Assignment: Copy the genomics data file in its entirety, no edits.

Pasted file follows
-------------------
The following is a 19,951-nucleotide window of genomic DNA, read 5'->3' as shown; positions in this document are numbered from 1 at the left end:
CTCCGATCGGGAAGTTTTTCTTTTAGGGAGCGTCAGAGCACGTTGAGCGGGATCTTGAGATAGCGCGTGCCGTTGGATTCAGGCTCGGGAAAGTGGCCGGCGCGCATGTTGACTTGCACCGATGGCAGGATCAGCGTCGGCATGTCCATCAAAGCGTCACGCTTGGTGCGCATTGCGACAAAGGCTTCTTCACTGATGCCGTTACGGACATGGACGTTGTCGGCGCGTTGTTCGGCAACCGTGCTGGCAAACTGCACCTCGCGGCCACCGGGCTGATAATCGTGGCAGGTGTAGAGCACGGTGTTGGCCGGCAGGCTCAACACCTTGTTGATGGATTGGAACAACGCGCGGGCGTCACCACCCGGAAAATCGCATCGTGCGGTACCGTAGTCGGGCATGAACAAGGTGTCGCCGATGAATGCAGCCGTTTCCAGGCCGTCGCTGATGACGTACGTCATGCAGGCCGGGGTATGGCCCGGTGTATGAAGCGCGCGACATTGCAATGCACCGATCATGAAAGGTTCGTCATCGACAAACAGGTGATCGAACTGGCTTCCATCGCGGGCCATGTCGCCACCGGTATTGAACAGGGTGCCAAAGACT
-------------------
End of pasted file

The following is a 19,951-nucleotide window of genomic DNA, read 5'->3' as shown; positions in this document are numbered from 1 at the left end:
CTCCGATCGGGAAGTTTTTCTTTTAGGGAGCGTCAGAGCACGTTGAGCGGGATCTTGAGATAGCGCGTGCCGTTGGATTCAGGCTCGGGAAAGTGGCCGGCGCGCATGTTGACTTGCACCGATGGCAGGATCAGCGTCGGCATGTCCATCAAAGCGTCACGCTTGGTGCGCATTGCGACAAAGGCTTCTTCACTGATGCCGTTACGGACATGGACGTTGTCGGCGCGTTGTTCGGCAACCGTGCTGGCAAACTGCACCTCGCGGCCACCGGGCTGATAATCGTGGCAGGTGTAGAGCACGGTGTTGGCCGGCAGGCTCAACACCTTGTTGATGGATTGGAACAACGCGCGGGCGTCACCACCCGGAAAATCGCATCGTGCGGTACCGTAGTCGGGCATGAACAAGGTGTCGCCGATGAATGCAGCCGTTTCCAGGCCGTCGCTGATGACGTACGTCATGCAGGCCGGGGTATGGCCCGGTGTATGAAGCGCGCGACATTGCAATGCACCGATCATGAAAGGTTCGTCATCGACAAACAGGTGATCGAACTGGCTTCCATCGCGGGCCATGTCGCCACCGGTATTGAACAGGGTGCCAAAGACT